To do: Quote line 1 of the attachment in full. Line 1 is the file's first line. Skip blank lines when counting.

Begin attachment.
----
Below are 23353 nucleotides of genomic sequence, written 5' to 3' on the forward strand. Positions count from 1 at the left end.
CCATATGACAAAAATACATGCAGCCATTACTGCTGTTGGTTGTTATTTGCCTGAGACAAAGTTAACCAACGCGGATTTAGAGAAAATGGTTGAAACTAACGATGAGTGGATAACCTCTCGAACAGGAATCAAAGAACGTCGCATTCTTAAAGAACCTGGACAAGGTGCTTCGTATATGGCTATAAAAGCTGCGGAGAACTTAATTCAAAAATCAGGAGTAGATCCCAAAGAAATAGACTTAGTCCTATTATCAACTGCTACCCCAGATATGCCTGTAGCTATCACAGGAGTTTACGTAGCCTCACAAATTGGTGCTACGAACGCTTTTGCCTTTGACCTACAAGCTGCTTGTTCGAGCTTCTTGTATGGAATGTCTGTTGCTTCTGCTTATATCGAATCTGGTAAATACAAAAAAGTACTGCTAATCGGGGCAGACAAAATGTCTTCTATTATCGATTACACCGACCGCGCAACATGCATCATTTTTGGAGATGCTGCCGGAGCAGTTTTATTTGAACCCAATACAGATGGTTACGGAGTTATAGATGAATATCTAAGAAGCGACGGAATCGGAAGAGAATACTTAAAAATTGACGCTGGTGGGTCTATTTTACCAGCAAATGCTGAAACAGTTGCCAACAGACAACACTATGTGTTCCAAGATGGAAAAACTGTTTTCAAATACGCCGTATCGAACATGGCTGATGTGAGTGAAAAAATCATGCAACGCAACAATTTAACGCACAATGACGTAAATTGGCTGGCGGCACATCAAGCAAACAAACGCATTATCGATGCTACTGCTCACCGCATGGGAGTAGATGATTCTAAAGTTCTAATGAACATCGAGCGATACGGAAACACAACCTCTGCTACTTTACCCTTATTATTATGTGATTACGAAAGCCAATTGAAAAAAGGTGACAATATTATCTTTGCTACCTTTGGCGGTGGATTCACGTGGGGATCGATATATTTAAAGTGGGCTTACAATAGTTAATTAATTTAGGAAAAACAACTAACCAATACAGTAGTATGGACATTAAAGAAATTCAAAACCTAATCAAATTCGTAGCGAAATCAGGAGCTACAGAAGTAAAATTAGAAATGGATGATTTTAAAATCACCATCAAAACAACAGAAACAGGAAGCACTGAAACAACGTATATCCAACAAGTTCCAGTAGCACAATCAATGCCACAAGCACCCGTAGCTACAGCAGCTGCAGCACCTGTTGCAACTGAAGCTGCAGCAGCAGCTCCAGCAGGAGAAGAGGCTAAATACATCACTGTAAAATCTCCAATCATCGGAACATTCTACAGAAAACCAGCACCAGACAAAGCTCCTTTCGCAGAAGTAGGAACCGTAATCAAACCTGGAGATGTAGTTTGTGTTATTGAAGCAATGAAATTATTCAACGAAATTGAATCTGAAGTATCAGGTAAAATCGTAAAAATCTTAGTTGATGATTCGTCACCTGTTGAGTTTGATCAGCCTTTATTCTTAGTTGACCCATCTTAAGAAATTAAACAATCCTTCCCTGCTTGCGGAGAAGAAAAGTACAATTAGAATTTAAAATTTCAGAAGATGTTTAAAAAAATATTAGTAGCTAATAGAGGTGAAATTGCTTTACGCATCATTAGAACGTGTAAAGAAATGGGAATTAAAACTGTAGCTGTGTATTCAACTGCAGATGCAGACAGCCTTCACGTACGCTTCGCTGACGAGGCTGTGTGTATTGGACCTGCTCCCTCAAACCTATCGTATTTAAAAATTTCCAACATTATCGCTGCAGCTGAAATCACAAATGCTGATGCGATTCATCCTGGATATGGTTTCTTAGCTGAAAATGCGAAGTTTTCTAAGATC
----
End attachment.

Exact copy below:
Below are 23353 nucleotides of genomic sequence, written 5' to 3' on the forward strand. Positions count from 1 at the left end.